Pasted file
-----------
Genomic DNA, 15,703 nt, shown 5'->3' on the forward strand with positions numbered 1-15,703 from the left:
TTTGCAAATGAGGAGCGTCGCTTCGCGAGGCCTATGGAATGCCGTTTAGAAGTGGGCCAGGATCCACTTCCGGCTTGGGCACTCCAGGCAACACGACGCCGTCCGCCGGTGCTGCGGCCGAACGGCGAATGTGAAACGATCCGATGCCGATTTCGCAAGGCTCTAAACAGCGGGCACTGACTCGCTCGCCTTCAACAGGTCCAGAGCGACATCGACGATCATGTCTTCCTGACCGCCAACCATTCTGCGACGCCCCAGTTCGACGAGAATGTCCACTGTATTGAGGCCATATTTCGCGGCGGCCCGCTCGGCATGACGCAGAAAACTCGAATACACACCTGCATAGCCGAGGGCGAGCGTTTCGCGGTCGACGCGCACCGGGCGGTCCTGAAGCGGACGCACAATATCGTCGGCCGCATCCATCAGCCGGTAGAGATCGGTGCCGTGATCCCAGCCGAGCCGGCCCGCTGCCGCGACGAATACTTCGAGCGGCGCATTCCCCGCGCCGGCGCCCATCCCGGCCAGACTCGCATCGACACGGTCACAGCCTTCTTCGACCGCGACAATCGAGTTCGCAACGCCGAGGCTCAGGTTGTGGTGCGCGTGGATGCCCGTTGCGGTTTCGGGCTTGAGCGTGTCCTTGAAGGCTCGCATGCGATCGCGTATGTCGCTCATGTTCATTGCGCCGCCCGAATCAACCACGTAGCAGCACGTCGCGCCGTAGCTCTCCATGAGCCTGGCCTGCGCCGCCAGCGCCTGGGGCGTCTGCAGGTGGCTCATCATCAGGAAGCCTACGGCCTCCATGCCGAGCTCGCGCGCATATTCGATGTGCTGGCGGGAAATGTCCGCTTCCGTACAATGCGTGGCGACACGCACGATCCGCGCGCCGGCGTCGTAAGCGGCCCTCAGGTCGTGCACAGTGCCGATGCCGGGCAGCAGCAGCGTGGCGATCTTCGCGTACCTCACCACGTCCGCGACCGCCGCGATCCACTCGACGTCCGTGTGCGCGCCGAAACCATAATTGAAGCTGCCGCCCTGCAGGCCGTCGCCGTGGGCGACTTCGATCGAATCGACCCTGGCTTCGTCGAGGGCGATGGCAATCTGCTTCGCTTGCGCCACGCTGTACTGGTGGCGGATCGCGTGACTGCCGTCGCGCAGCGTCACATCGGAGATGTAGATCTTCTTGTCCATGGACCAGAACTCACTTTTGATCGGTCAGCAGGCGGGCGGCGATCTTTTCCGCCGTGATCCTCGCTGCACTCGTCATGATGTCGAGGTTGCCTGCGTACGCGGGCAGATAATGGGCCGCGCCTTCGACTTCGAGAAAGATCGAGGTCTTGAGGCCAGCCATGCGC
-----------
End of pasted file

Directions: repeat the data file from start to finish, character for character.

Genomic DNA, 15,703 nt, shown 5'->3' on the forward strand with positions numbered 1-15,703 from the left:
TTTGCAAATGAGGAGCGTCGCTTCGCGAGGCCTATGGAATGCCGTTTAGAAGTGGGCCAGGATCCACTTCCGGCTTGGGCACTCCAGGCAACACGACGCCGTCCGCCGGTGCTGCGGCCGAACGGCGAATGTGAAACGATCCGATGCCGATTTCGCAAGGCTCTAAACAGCGGGCACTGACTCGCTCGCCTTCAACAGGTCCAGAGCGACATCGACGATCATGTCTTCCTGACCGCCAACCATTCTGCGACGCCCCAGTTCGACGAGAATGTCCACTGTATTGAGGCCATATTTCGCGGCGGCCCGCTCGGCATGACGCAGAAAACTCGAATACACACCTGCATAGCCGAGGGCGAGCGTTTCGCGGTCGACGCGCACCGGGCGGTCCTGAAGCGGACGCACAATATCGTCGGCCGCATCCATCAGCCGGTAGAGATCGGTGCCGTGATCCCAGCCGAGCCGGCCCGCTGCCGCGACGAATACTTCGAGCGGCGCATTCCCCGCGCCGGCGCCCATCCCGGCCAGACTCGCATCGACACGGTCACAGCCTTCTTCGACCGCGACAATCGAGTTCGCAACGCCGAGGCTCAGGTTGTGGTGCGCGTGGATGCCCGTTGCGGTTTCGGGCTTGAGCGTGTCCTTGAAGGCTCGCATGCGATCGCGTATGTCGCTCATGTTCATTGCGCCGCCCGAATCAACCACGTAGCAGCACGTCGCGCCGTAGCTCTCCATGAGCCTGGCCTGCGCCGCCAGCGCCTGGGGCGTCTGCAGGTGGCTCATCATCAGGAAGCCTACGGCCTCCATGCCGAGCTCGCGCGCATATTCGATGTGCTGGCGGGAAATGTCCGCTTCCGTACAATGCGTGGCGACACGCACGATCCGCGCGCCGGCGTCGTAAGCGGCCCTCAGGTCGTGCACAGTGCCGATGCCGGGCAGCAGCAGCGTGGCGATCTTCGCGTACCTCACCACGTCCGCGACCGCCGCGATCCACTCGACGTCCGTGTGCGCGCCGAAACCATAATTGAAGCTGCCGCCCTGCAGGCCGTCGCCGTGGGCGACTTCGATCGAATCGACCCTGGCTTCGTCGAGGGCGATGGCAATCTGCTTCGCTTGCGCCACGCTGTACTGGTGGCGGATCGCGTGACTGCCGTCGCGCAGCGTCACATCGGAGATGTAGATCTTCTTGTCCATGGACCAGAACTCACTTTTGATCGGTCAGCAGGCGGGCGGCGATCTTTTCCGCCGTGATCCTCGCTGCACTCGTCATGATGTCGAGGTTGCCTGCGTACGCGGGCAGATAATGGGCCGCGCCTTCGACTTCGAGAAAGATCGAGGTCTTGAGGCCAGCCATGCGC